September 17, 2021

Shoulders, elbows, line drives and curve balls

For Eric Bowman and Leon Scott, being team physicians for the Nashville Sounds is a perfect complement to taking care of their other patients

Eric Bowman, left, and Leon Scott are VUMC orthopaedic surgeons who are also team doctors for the Nashville Sounds.

Orthopaedic surgeons by day, physicians for the Nashville Sounds by night.

That’s the routine for Eric Bowman, MD, MPH, assistant professor of Orthopaedic Surgery, and Leon Scott, MD, Sports Medicine provider, both physicians for the Sounds baseball team, the Triple-A affiliate for the Milwaukee Brewers.

In addition to seeing and treating elite athletes, Bowman and Scott also still see their usual patients in clinic. This means they must diligently balance their time and expertise between the two groups.

Bowman, head orthopaedist for the Sounds, and Scott, head physician for the Sounds, are responsible for keeping track of athletes’ injuries and partnering with the team’s athletic trainers to rehabilitate injured athletes — from scheduling X-rays and MRIs to treating athletes and creating step-by-step recovery plans for their safe return to the field.

The most common injuries Bowman and Scott see from the Nashville Sounds players are of the shoulder and elbow, such as rotator cuff injuries, tendonitis and ligament strains.

“Our Sounds athletes have a unique set of injuries, and we have unique ways to approach them,” Bowman said. “I enjoy treating the whole player, not just the shoulder or elbow. Often, these injuries can be treated non-operatively by addressing other areas like the core, the lower extremities and the patient’s flexibility and balance.”

“Being able to give people their knees or shoulders back and give them the opportunity to do the things they love again are the most rewarding parts of our work.”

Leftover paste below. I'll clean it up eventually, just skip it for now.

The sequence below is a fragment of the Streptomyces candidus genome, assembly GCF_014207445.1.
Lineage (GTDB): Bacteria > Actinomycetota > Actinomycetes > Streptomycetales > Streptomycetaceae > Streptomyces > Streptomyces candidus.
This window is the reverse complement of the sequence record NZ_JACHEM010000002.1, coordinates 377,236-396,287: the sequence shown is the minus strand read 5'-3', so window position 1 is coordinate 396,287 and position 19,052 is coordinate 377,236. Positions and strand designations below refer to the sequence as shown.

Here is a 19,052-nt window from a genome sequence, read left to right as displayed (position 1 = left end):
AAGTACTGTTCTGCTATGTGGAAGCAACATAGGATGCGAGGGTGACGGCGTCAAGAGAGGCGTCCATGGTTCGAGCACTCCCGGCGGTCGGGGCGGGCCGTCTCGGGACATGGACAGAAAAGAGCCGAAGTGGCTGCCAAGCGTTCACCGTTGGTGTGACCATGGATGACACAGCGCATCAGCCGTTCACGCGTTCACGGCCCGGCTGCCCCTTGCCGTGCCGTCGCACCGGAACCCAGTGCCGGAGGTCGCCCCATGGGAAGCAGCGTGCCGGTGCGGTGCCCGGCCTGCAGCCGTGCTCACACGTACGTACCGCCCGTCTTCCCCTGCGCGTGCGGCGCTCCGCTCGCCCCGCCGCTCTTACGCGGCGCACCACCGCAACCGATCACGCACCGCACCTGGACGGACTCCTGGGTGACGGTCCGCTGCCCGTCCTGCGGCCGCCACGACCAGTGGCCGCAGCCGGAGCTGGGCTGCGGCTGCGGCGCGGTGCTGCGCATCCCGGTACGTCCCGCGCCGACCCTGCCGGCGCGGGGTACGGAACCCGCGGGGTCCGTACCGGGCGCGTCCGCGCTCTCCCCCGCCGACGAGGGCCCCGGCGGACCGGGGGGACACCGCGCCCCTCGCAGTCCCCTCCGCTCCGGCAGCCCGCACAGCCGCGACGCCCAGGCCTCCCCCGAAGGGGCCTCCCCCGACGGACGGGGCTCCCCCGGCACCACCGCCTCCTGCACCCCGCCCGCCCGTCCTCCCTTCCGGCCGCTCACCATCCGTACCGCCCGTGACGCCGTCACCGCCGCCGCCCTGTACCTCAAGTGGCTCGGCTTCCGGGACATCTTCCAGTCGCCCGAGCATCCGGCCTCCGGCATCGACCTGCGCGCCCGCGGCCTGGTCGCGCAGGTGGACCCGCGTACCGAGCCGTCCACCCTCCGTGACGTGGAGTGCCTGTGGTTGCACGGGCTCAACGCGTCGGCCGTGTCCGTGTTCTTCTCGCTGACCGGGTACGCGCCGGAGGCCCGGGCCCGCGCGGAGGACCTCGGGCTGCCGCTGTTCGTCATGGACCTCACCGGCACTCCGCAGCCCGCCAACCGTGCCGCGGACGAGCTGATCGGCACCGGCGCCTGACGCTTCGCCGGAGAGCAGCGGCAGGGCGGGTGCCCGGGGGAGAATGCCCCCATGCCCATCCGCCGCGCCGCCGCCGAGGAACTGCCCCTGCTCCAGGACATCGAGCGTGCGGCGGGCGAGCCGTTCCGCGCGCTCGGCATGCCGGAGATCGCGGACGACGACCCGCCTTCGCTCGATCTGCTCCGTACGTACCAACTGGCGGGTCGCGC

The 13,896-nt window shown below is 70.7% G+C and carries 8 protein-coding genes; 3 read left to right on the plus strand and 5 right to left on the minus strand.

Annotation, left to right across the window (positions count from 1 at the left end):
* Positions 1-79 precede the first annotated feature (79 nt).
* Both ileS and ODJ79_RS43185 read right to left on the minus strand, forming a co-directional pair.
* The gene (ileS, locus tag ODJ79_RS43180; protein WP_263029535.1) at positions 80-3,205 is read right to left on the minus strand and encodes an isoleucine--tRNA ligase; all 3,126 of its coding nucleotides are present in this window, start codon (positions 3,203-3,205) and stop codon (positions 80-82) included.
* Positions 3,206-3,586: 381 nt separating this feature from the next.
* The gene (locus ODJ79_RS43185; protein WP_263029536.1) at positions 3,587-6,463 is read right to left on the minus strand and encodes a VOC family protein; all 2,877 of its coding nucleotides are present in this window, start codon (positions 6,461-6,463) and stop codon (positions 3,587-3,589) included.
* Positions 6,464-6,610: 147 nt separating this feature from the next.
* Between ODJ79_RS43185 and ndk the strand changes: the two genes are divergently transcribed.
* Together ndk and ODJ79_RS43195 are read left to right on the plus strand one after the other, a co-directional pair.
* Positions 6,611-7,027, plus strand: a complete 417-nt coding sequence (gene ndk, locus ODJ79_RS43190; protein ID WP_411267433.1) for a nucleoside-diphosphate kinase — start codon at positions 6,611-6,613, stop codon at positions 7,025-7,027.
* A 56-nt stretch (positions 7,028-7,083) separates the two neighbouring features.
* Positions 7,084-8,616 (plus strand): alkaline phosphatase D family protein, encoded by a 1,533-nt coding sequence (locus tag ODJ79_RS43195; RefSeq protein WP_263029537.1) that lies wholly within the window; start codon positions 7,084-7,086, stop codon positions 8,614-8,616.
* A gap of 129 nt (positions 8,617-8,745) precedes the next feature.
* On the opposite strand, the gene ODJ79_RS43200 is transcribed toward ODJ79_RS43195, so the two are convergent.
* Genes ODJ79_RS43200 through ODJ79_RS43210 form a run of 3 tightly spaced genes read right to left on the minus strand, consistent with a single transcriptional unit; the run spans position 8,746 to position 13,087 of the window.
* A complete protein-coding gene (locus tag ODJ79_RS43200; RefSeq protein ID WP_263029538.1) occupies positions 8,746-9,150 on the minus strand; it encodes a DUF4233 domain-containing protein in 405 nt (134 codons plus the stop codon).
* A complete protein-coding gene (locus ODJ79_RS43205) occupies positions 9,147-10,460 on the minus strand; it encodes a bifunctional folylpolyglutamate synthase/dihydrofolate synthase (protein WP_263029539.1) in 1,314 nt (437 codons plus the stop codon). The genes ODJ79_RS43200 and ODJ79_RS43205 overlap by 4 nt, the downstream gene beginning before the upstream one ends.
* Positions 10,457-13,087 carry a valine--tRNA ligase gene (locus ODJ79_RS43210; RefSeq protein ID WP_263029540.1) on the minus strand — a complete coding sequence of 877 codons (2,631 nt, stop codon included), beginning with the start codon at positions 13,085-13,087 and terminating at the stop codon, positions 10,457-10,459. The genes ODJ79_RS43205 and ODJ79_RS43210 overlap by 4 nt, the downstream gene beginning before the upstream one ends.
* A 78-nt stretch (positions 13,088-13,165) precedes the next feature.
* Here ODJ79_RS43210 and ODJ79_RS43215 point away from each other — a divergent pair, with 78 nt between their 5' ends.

One of Bowman’s biggest challenges is encouraging athletes of all levels — from children to professional players — to take time off for proper rest and recovery periods. He believes that there was an increase of injuries this season after a lack of pre-season preparations, which were halted due to COVID-19.

The thing Scott says he is most proud of during his time with the Sounds is creating a network of non-orthopaedic VUMC physicians to whom he can easily refer athletes and their families. He credits these doctors, nurses and care teams for their flexibility when it comes to working with him, Bowman, and the Sounds team.

“We recognize that clinicians have their own schedules and patients to take care of, and we appreciate their abilities and willingness to care for the Sounds,” Scott said. “For example, we’ve called on pediatricians, Ob-Gyns, emergency department physicians and primary care providers to care for the players’ families.

“VUMC cardiology, otolaryngology, radiology, infectious disease experts, walk-in clinics and inpatient hospitalist teams have played roles in caring for the Sounds players this season, too,” he added. “VUMC is uniquely positioned to provide this level of care in a timely manner. It is a clear example of the power of our collaborative care.”

Whether Bowman and Scott are caring for a person from the Nashville community or a player only one step away from the big leagues, relationship building is most important.

“Whether it’s an athlete trying to get back on the field, or a grandparent trying to get back to playing with their grandkids again, most people who see us are missing out on something in life,” Bowman said.

“Being able to give people their knees or shoulders back and give them the opportunity to do the things they love again are the most rewarding parts of our work.”